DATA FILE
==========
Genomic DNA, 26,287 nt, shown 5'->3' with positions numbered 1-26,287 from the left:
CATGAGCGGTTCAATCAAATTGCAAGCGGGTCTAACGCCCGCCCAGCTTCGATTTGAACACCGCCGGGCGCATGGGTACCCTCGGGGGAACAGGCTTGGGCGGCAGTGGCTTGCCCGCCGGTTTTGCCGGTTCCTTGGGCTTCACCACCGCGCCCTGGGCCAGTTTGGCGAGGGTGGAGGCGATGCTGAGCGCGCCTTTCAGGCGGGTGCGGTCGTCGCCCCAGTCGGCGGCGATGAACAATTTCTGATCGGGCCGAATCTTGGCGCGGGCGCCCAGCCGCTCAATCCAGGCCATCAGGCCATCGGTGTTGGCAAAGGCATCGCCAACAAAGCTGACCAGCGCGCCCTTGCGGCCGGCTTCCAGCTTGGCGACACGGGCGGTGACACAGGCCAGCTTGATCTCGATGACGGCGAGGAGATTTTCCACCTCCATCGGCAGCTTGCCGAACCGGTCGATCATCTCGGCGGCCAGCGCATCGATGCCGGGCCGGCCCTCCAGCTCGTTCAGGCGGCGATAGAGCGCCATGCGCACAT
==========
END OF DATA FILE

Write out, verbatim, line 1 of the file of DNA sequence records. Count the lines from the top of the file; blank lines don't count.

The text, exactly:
Genomic DNA, 26,287 nt, shown 5'->3' with positions numbered 1-26,287 from the left: